Living in a material world: the changing fashion industry

Nadene Budden unravels the truth within the thread of the five dollar t-shirt.

Finally, with an exhausted sigh from fashion bloggers, global fashion month has finished its round for another year. The world’s biggest names in fashion have truly shown us all the uses of velvet and exactly how to style a statement coat, but have we ever stopped to think about where these clothes came from? Who carefully hand-stitched each individual bead to that jacket? Did the pastel pink tulle on that skirt magically appear, or is there something much darker behind it, sewing it together thread by thread? As the costs from the customer’s pocket go down, the social and environmental costs of fast fashion rise, and it’s something the big companies don’t really want you to know.

Fast fashion is an industry that relies on heavy consumerism. The 1950s saw a boom in the advertising industry and along with it grew the desire to have everything we saw. This is how the fashion industry worked – the labels would decide on the big trend for the season and that was the thing that everyone wore. Fast fashion however has only been around for the past 10 years, but in that time it has restructured the industry, the rising materialism of our society creating a spending frenzy as people try to keep up with the latest trends.

Today, 97 per cent of clothes sold in the US are made overseas. To put that into perspective, 95 per cent of clothes sold in the US 50 years ago were made locally. Big fashion businesses today have a new goal: to give us what we want. Fast. Instead of showing the public a set of new trends every turn of the season, trends as we know them today last only a few weeks, a few months if they’re lucky. Zara is famous for their ability to push out new pieces every few weeks and keep them relatively affordable. Fellow fast fashion giant Forever 21 also earns roughly $US4.4 billion each year in sales alone across 600 stores by keeping costs and prices low.

How do big brands like these still manage to make a profit? A huge player is outsourcing the supply chain for cheaper options. Labour costs are often outsourced to countries like China, Bangladesh and Thailand, where the minimum wage is low and employees and their unions have little rights. Never mind that three years ago, a building in Bangladesh containing five garment factories collapsed, killing over 1000 workers even after they pointed out cracks in the walls to their managers. Other strategies include using cheaper dyes on clothing with less natural ingredients as well as using more synthetic fabrics. The cotton used is also often from a genetically modified variety of the plant or is heavily sprayed with pesticides.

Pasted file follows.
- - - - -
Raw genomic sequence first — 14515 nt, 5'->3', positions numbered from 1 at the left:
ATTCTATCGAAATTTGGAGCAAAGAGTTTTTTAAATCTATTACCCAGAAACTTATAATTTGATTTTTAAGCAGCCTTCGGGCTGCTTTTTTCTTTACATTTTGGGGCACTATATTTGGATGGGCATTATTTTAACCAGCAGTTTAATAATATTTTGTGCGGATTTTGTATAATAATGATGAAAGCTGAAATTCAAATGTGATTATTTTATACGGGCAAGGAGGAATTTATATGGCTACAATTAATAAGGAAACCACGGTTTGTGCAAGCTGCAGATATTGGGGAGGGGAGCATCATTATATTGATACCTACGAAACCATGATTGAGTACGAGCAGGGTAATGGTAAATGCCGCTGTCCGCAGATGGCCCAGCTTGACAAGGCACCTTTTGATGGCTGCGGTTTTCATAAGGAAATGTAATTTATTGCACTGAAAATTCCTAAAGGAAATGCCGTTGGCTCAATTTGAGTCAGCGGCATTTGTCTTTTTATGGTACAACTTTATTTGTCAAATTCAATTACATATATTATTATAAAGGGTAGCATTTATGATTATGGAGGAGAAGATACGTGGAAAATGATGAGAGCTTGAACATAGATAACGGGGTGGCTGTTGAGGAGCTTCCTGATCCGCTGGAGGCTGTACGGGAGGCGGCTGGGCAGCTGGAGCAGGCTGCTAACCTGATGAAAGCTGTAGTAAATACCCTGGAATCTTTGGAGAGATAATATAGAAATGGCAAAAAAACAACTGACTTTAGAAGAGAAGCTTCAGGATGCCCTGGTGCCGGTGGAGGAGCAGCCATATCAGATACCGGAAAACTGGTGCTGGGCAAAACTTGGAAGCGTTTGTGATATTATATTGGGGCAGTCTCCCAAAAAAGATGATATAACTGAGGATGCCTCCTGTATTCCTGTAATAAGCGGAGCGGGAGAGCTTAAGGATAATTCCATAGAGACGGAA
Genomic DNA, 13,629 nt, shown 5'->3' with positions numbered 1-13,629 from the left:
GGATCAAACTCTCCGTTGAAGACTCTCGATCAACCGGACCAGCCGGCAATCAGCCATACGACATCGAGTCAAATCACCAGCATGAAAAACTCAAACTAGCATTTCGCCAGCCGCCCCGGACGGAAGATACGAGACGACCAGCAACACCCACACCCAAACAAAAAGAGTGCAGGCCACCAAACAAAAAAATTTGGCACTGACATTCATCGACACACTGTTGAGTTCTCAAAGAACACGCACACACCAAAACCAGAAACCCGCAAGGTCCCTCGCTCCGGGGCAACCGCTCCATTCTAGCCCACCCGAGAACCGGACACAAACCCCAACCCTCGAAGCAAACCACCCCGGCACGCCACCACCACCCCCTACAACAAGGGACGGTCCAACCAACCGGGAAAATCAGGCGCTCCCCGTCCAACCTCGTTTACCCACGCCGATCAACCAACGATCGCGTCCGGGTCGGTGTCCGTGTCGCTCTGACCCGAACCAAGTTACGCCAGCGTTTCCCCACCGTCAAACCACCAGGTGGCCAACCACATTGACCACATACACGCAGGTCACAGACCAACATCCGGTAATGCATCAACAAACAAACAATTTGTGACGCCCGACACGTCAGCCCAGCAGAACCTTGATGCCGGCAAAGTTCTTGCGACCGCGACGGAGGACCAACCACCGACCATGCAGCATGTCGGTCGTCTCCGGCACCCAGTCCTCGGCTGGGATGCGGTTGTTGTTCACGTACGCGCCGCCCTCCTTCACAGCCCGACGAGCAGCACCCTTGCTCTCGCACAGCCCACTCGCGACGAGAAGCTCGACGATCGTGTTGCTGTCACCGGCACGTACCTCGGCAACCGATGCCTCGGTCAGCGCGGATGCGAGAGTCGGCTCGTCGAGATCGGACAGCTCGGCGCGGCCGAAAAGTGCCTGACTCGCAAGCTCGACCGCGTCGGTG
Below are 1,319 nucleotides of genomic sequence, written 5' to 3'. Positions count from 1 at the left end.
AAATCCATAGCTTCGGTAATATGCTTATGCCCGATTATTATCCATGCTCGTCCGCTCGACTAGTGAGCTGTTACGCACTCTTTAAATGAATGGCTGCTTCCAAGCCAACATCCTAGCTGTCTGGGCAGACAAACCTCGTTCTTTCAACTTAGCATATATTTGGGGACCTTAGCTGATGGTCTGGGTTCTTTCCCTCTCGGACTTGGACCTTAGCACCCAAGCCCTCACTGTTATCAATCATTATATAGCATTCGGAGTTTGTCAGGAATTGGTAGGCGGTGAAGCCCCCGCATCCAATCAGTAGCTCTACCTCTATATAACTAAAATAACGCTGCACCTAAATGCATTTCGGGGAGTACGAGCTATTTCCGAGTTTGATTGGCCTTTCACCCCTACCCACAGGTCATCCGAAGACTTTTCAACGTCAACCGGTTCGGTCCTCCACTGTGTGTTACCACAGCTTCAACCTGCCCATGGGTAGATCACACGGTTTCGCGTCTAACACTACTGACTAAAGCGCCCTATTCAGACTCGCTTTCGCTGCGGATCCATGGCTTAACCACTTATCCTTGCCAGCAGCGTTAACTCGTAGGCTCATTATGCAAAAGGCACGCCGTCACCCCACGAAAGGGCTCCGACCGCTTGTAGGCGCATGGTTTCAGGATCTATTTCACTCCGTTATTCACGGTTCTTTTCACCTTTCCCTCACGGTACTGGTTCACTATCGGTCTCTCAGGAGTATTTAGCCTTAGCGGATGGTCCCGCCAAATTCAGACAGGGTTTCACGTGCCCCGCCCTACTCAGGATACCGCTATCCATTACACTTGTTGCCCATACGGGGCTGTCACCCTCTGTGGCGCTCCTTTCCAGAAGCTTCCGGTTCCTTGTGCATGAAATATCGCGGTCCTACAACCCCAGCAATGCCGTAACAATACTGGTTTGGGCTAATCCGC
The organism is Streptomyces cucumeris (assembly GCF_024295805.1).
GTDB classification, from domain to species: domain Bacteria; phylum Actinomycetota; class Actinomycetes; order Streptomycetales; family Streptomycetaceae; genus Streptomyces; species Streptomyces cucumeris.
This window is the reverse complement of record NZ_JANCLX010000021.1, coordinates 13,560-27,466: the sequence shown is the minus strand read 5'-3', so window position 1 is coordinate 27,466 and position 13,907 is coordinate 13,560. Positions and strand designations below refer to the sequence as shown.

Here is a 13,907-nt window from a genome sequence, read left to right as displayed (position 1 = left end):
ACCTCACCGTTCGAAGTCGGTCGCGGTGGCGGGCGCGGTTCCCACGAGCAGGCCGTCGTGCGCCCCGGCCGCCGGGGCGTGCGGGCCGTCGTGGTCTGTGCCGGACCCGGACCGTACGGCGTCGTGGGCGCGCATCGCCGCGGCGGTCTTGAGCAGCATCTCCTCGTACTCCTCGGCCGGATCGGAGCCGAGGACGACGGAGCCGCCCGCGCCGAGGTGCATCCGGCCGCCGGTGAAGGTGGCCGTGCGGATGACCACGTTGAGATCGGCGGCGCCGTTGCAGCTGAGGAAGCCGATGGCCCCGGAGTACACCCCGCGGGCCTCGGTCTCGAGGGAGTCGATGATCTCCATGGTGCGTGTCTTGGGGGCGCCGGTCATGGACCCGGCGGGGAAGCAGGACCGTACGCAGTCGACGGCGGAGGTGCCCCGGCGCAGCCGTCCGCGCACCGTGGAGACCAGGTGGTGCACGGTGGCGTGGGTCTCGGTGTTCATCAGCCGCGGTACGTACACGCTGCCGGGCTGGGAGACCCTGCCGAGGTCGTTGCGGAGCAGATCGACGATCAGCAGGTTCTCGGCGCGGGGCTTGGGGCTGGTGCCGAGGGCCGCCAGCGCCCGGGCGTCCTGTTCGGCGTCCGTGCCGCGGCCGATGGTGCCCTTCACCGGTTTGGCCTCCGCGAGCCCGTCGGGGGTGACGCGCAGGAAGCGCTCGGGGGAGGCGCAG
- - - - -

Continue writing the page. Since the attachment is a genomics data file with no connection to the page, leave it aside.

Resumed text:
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Sweatshop factories in Bangladesh are used for their cheap labour, providing fashion companies with hundreds of millions of clothes each year. Image: Wikimedia Commons

The cheaper dyes are created from a mix of chemicals, the water used to rinse clothes with the dye sometimes being thrown back into fresh water and contaminating nearby rivers before heading into the ocean. Some of these dyes contain lead and go unwashed between being manufactured and arriving at the store, with the often lower quality synthetic materials such as polyester and nylon also being non-biodegradable. This means that not only can the low quality garments poison waterways and our own skin, but they will also take thousands of years to break down, which doesn’t exactly help the climate change cause.

Fast fashion is no longer made for the individual but for the masses. It’s shipped to us and within one or two washes, it loses shape, fades or maybe the whole thing starts to unravel. So we go and buy another one. There are, of course, still plenty of companies that try to bring integrity back into their collections, but they’re often more expensive than their fast fashion counterparts. And that’s what fast fashion is counting on.

Rethinking that 70% off knit jumper you saw the other day? Yeah, me too.

 

 

Feature image: stylemagazin.hu, Wikimedia Commons. No changes made.

 

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